Which would be an interesting idea to try and puzzle out, but neither Superboy nor Clark is inclined to. Superboy is adamant that he is simply real and that Clark is merely “the disguise I used at times” while Clark is having none of it. There’s a fantastic panel of him saying, “Stop telling me I’m your ‘secret identity!’ I’m Clark Kent, that’s all! Get out or I’ll call the police!”

All this is our first chance to see how the personas differ, Ma Kent may sometimes say she feels like she has two sons but that feeling rarely reaches the reader to whom Clark is mostly just a good boy and Superboy an airborne good boy, but that chance is quickly snatched from us. The red kryptonite has warped the extracted Clark’s sense of RIGHT and WRONG and left him naught but a conniving crook with a lust for snazzy ties, useless for making subtle comparisons with Superboy who isn’t a crook and doesn’t wear a tie.

One significant that does happen though, since before Bad Clark eventually carks it, Superboy starts referring to him as “the second Clark” implying himself as the first. Over the course of the last Superboy story of the year, Superboy moves from thinking about Clark as merely a disguise to thinking of him as the life he’s living. A life in a Smallville that is and isn’t 1958, growing up in a Tech Bro Nightvale with his lonely lunches, a fraught relationship with his dog, a fragile sense of self, no idea how to talk to people who aren’t parents or parent-shaped, and a girlfriend with no model for how to be an ethical domme.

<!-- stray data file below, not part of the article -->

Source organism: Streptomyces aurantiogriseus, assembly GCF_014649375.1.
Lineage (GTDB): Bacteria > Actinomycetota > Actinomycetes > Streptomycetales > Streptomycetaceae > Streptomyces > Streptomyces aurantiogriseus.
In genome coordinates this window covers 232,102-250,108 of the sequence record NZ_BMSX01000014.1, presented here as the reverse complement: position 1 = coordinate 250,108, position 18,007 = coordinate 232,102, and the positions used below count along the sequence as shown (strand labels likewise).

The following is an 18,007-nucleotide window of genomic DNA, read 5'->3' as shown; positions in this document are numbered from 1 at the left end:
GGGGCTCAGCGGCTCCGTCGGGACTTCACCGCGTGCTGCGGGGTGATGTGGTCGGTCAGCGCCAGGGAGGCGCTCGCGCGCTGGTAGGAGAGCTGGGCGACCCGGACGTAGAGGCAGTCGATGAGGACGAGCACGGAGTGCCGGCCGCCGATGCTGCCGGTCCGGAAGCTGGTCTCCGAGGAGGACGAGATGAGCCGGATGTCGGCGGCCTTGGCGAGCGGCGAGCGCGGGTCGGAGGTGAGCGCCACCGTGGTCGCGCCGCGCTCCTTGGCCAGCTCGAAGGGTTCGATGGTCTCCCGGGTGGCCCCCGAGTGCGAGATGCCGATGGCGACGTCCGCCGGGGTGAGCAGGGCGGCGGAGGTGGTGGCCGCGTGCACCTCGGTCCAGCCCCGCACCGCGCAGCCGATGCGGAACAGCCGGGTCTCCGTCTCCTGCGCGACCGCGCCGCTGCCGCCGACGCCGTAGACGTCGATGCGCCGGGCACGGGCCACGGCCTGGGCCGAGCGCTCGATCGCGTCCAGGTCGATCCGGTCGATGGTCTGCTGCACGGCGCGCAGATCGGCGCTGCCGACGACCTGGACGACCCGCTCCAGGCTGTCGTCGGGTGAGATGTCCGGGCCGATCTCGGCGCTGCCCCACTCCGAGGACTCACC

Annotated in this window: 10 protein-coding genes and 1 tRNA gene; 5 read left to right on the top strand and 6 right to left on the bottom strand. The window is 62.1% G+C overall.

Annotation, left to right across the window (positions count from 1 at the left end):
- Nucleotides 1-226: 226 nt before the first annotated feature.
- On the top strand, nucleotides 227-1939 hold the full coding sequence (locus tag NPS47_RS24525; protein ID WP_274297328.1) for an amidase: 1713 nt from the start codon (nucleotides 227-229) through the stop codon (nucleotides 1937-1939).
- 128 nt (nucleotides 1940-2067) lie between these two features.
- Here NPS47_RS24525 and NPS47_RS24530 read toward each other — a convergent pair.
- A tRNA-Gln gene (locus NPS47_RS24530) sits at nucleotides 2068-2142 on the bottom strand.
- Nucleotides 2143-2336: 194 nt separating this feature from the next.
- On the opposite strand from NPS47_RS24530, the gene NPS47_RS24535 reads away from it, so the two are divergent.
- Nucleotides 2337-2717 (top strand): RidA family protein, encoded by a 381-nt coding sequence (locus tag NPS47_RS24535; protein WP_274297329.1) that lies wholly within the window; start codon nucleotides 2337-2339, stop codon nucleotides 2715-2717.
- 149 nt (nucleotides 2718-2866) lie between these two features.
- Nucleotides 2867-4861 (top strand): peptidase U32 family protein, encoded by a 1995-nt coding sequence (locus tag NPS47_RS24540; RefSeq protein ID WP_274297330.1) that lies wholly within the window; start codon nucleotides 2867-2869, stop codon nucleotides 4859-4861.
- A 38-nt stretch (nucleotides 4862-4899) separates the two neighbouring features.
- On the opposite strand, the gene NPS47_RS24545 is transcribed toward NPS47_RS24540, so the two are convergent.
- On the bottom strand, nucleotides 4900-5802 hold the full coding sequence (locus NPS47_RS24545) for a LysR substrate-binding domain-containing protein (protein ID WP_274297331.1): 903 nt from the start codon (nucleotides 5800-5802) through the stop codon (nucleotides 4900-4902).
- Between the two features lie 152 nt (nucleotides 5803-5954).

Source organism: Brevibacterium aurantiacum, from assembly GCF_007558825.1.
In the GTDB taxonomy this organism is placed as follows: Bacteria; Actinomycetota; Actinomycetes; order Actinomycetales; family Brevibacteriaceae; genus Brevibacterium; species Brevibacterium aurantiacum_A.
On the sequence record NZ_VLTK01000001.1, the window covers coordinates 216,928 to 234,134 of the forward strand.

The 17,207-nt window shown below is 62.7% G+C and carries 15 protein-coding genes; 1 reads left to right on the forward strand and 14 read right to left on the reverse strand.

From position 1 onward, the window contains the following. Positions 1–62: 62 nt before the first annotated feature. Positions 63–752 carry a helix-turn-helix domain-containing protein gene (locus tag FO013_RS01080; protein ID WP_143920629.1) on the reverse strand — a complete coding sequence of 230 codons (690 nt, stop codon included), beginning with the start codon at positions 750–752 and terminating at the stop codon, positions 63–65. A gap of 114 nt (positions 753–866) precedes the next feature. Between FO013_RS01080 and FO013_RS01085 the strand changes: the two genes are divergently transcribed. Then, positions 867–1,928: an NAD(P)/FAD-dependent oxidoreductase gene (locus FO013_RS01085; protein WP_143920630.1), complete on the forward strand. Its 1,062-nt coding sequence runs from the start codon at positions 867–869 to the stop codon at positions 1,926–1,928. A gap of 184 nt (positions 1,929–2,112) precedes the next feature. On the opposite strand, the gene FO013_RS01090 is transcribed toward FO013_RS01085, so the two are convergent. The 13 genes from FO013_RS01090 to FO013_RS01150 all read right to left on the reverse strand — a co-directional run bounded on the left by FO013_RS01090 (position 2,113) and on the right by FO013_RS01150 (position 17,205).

Something around here needs to change.

Long live the Legion.